Cambridge Civic Journal Forum

November 28, 2019

Demographic Mixed Bag – November 2019 Cambridge municipal election

Filed under: 2019 election,elections — Tags: , — Robert Winters @ 10:59 pm

Demographic Mixed Bag – November 2019 Cambridge municipal election

I have been curious since the recent election whether there were any patterns in voter turnout that might be discerned when the information about who voted became available. That data became available recently and it’s kind of a mixed bag. There are still a lot more younger voters than there were before 2017, but not as many as in 2017. There was a modest increase in the youngest range (up to about age 26 – credit for that probably goes to the supporters of Burhan Azeem and Jivan Sobrinho-Wheeler), but the numbers actually disproportionately dropped for most age ranges from about 27 through the middle age years. Interestingly, the number of voters increased for those in the 70-80 range. We can all speculate about why those numbers would be up when overall turnout was down.

Overall the number of registered voters increased from 66,354 in 2017 to 68,839 in 2019 (including those with listed birthdates) – a 3.7% increase. The number of people who actually voted decreased 4.8% from 22,407 to 21,329. Voter turnout in 2017 was 33.8% of all registered voters. That dropped to 31.0% in 2019, but that’s still relatively high for a municipal election (it was 28.2% in 2015 and 25.2% in 2013).

Here are some graphics to illustrate this, starting with the distribution of voters by age (in 3-year intervals, 18-20, 21-23, etc.) in the Nov 2019 election.

Voted 2019

Compare this to the 2017 distribution – especially the peak at 27-29:

Voted 2017

Notice that in 2015 there were far fewer people in their 20s and 30s voting with a clear dominance in the 65-70 range.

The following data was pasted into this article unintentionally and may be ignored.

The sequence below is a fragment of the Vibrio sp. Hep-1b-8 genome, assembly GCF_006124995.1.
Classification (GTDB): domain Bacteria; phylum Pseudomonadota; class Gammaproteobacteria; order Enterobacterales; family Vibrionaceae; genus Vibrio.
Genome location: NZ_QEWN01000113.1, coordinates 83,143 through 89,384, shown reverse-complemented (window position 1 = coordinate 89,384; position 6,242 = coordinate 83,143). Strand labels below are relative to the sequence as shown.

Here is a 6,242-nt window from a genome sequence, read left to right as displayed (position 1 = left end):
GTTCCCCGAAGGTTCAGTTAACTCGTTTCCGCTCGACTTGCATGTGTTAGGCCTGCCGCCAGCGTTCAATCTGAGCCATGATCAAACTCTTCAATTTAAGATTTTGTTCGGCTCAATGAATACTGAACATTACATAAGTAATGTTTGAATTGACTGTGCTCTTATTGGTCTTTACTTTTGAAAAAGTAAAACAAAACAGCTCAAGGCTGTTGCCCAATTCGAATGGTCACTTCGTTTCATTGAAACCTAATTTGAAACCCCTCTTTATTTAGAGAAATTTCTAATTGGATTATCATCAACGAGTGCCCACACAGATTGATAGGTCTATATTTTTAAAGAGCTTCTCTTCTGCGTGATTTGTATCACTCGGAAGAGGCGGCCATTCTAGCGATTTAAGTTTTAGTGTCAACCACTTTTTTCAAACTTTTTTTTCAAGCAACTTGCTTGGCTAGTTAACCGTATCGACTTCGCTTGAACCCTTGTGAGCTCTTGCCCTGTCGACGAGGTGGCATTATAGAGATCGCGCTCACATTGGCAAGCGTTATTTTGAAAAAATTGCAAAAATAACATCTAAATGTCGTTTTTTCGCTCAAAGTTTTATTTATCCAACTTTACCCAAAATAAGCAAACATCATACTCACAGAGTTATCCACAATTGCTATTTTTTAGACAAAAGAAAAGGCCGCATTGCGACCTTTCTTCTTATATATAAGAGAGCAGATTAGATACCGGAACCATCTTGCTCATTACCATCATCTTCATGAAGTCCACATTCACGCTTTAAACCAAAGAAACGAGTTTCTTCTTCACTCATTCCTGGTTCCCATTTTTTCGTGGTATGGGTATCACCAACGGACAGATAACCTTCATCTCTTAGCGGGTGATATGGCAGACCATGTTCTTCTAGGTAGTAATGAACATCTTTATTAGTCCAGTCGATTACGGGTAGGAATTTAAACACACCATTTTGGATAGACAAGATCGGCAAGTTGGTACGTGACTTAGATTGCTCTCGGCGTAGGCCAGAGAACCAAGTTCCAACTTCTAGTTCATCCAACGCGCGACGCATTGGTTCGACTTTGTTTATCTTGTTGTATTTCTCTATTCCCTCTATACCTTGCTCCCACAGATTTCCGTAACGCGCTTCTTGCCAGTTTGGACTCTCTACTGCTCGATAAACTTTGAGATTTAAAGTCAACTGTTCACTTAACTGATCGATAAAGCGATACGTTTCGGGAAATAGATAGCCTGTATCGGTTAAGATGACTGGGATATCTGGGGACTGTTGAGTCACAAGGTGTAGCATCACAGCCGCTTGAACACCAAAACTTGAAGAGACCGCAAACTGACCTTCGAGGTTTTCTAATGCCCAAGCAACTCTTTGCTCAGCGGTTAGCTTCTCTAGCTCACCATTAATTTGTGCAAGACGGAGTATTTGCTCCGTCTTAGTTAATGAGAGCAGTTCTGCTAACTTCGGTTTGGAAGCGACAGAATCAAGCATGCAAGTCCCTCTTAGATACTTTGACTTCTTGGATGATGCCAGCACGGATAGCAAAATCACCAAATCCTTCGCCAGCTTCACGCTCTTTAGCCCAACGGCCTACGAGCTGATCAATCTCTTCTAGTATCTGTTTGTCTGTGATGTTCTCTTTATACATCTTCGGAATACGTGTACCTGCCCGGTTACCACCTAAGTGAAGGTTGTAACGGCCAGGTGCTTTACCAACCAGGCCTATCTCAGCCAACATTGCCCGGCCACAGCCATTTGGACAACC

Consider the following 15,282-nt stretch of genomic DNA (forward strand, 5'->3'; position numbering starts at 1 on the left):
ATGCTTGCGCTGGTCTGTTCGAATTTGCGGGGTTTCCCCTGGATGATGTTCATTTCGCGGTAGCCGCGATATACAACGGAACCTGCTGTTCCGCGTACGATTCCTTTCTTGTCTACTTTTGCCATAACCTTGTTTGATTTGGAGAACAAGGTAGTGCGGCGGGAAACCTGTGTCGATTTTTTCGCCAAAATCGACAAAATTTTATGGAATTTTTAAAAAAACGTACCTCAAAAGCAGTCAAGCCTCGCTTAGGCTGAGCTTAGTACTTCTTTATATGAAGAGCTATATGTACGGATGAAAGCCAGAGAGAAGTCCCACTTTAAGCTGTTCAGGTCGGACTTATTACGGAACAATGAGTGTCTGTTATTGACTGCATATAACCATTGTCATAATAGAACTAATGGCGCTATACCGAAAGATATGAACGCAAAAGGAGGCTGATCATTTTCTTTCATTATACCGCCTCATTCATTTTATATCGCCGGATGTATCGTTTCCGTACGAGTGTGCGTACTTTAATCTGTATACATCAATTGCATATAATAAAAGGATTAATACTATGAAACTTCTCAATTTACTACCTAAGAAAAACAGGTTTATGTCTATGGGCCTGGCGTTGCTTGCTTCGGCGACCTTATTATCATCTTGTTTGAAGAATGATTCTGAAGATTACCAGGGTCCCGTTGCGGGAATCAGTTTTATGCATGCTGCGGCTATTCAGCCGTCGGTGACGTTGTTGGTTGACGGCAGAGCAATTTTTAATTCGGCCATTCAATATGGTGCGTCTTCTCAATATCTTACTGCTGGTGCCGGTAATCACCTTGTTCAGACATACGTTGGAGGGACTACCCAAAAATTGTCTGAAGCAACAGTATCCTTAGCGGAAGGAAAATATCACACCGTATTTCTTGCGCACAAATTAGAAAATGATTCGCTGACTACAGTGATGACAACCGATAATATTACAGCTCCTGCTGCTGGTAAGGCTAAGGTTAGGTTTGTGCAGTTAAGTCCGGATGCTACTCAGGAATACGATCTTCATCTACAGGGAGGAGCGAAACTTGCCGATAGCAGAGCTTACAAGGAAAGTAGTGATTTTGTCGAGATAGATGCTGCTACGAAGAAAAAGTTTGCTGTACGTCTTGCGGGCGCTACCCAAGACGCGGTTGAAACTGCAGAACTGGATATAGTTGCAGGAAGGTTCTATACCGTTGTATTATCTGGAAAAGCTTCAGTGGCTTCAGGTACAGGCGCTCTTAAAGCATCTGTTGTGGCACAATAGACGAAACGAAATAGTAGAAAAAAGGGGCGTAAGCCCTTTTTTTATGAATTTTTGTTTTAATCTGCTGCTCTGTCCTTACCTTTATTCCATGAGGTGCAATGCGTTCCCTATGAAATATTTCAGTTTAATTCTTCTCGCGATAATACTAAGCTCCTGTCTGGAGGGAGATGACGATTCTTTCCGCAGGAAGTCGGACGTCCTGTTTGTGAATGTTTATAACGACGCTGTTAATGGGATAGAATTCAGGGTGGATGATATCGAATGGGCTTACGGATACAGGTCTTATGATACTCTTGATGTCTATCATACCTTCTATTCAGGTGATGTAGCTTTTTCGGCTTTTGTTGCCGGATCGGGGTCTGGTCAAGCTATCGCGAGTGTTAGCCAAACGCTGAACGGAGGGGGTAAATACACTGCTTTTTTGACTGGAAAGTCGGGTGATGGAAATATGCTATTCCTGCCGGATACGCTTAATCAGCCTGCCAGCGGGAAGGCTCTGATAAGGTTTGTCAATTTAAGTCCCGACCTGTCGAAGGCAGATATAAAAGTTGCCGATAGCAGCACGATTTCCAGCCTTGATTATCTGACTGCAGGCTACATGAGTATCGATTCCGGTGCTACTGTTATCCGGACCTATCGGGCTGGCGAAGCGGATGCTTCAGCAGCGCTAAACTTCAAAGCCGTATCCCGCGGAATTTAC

Voted 2015

When we look at 2017 and 2019 side-by-side you can more easily how some age ranges saw significant decreases (more than the ~5% overall drop) and other age ranges actually saw increases.

Voted 2017 vs. 2019

Here’s an annotated graph highlighting some of the more interesting changes.

Voted 2017 vs. 2019 - highlighted

November 27, 2019

Cambridge InsideOut Episodes 435-436: November 26, 2019

Episode 435 – Cambridge InsideOut: Nov 26, 2019 (Part 1)

This episode was broadcast on Nov 26, 2019 at 5:30pm. Topics: Karp Petition; Planning vs. “Let’s Make A Deal”; how high is high, how dense is dense?; the YIMBY-NIMBY War to Nowhere. Hosts: Judy Nathans, Robert Winters [On YouTube] [audio]


Episode 436 – Cambridge InsideOut: Nov 26, 2019 (Part 2)

This episode was broadcast on Nov 26, 2019 at 6:00pm. Topics: Harvard Square zoning petition, “super crosswalk”; zoning change vs. cultural change; riding the latest bandwagon; License Commission authority. Hosts: Judy Nathans, Robert Winters [On YouTube] [audio]

[Materials used in these episodes]

November 24, 2019

Turkey Trot – Nov 25, 2019 Cambridge City Council meeting

Turkey Trot – Nov 25, 2019 Cambridge City Council meeting

Turkey TrotPerhaps we should call this the Lame Turkey Session and give the ducks a break. Here are a few agenda items that caught my eye: